Thursday, 26 November 2009

Different Journeys

Maggie's back from olive-picking in the scorching heat (for her adventures and impressions of life on the West Bank, you'll need to read her own detailed and excellent blog,, it's much more interesting than mine, and convinces me I must go out there with her next time, next year.

While she was away I did catch up with quite a bit of reading, though, and can particularly recommend Hans Fallada's wonderful novel Little Man, What Now? This dates from 1932, and is a chilling and quite fascinating account of an ordinary young couple's struggles to survive in Germany with the deutschmark worth almost nothing and Nazism on the rise. Fallada (1893-1947) was a great social realist writer with terrific storytelling ability. The other 2 novels of his that I'd previously read, still more gripping – and even better translated, by the redoubtable John Willett and Michael Hofmann respectively – are The Drinker and Alone In Berlin. Quite extreme and extraordinary, like 'Fallada's' own life! I'd eagerly read anything else available in English by this German author, which means for me he's in the class of Joseph Roth, Brecht and B.Traven…

Picked up a mint and clearly unread copy for 50p in a local charity shop, of Michel Houellebecq's The Possibility Of An Island, his latest, longest and most savagely satirical novel. I think he's my favourite contemporary French novelist: this is no letdown and pulls no punches. It's sharp and funny and scathing about the world and all of us in it. I think he hates and despises religion and bogus belief-systems (including the media and consumer society) as much as I do, so I could even forgive him a couple of passing swipes at 2 of my heroes, Joyce and Nabokov! Houellebecq clearly loves causing offence and tackling the most potentially painful and/or universally sensitive issues, such as sex, aging and death, and good luck to him, for he'll need it if he carries on as grimly, hilariously and outrageously as this, and doesn't drink himself into oblivion first.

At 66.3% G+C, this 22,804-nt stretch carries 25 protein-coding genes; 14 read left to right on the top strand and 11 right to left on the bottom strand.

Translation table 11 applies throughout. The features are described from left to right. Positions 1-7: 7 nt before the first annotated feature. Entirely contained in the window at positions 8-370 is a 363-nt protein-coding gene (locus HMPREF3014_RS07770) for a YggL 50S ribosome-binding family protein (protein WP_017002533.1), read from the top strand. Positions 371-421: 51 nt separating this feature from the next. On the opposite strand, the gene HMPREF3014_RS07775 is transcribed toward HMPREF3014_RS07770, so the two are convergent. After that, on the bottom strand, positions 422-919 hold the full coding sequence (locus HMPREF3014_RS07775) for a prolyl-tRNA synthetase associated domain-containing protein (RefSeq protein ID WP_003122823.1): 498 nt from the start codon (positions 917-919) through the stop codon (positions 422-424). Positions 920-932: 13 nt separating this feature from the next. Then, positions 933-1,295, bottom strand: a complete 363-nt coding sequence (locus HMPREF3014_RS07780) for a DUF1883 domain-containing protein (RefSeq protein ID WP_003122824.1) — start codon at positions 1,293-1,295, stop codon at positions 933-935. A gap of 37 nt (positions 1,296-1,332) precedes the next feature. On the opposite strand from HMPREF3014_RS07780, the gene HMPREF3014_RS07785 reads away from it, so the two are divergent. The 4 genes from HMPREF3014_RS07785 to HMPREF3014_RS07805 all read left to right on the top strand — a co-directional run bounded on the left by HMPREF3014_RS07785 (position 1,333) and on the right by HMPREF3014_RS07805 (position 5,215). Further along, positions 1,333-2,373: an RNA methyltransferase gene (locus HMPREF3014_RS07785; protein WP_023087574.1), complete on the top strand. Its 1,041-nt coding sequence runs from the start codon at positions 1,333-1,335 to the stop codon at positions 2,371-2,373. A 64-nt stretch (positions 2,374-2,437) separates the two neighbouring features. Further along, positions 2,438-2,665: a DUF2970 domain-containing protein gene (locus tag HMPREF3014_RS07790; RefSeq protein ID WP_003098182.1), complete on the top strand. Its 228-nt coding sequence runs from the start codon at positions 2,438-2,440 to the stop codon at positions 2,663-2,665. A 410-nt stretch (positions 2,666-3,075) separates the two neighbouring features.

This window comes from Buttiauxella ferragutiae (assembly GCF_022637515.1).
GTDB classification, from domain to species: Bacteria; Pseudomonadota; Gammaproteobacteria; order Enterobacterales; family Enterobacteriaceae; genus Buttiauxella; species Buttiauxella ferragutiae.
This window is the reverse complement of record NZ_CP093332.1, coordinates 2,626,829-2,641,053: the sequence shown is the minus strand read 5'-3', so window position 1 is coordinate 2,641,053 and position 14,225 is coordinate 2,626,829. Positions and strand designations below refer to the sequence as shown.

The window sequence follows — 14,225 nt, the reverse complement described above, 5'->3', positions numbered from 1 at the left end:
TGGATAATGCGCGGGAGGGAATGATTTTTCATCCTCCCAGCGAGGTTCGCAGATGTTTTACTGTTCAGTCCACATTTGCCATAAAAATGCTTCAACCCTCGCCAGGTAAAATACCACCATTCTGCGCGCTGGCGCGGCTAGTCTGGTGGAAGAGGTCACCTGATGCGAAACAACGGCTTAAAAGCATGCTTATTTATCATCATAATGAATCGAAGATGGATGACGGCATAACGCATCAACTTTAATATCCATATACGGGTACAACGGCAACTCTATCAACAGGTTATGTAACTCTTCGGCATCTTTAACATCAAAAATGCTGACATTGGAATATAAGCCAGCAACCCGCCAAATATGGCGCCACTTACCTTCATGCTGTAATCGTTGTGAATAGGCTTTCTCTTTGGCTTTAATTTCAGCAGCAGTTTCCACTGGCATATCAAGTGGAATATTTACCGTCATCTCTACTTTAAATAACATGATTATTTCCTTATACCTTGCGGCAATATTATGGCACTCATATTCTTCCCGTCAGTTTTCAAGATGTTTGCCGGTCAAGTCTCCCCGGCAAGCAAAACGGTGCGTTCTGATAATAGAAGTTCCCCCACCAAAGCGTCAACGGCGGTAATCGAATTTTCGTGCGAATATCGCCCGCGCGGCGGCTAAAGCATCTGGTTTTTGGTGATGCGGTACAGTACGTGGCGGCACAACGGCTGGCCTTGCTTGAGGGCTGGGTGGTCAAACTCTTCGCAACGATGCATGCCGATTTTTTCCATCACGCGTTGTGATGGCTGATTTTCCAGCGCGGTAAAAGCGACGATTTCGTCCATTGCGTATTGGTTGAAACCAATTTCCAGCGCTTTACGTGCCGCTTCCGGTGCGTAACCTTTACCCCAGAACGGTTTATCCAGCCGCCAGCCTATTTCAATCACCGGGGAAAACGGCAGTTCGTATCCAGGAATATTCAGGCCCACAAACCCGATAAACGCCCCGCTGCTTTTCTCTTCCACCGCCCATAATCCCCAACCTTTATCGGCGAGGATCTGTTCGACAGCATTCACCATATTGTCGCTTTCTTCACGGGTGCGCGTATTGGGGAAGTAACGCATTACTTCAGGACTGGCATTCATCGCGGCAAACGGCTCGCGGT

As for film, Peter Strickland's exciting debut Katalin Varga is simply unmissable. The best new British indie work in years, made on a shoestring (a thirty thousand quid legacy), subtitled (it's in Romanian and Hungarian), and beautifully shot and acted in some of the most stunning areas of Transylvania. It's the cinematic equivalent of a page-turner like those mentioned above, and is guaranteed to keep you on the edge of your seat. Thanks, Mr Strickland, you're quite an auteur, and I hope you can get funding to make more movies: those pupils of yours at your Reading school are lucky indeed to have a teacher like you, but everyone who's seen your film will also be hoping that you don't have to stay there for too much longer.

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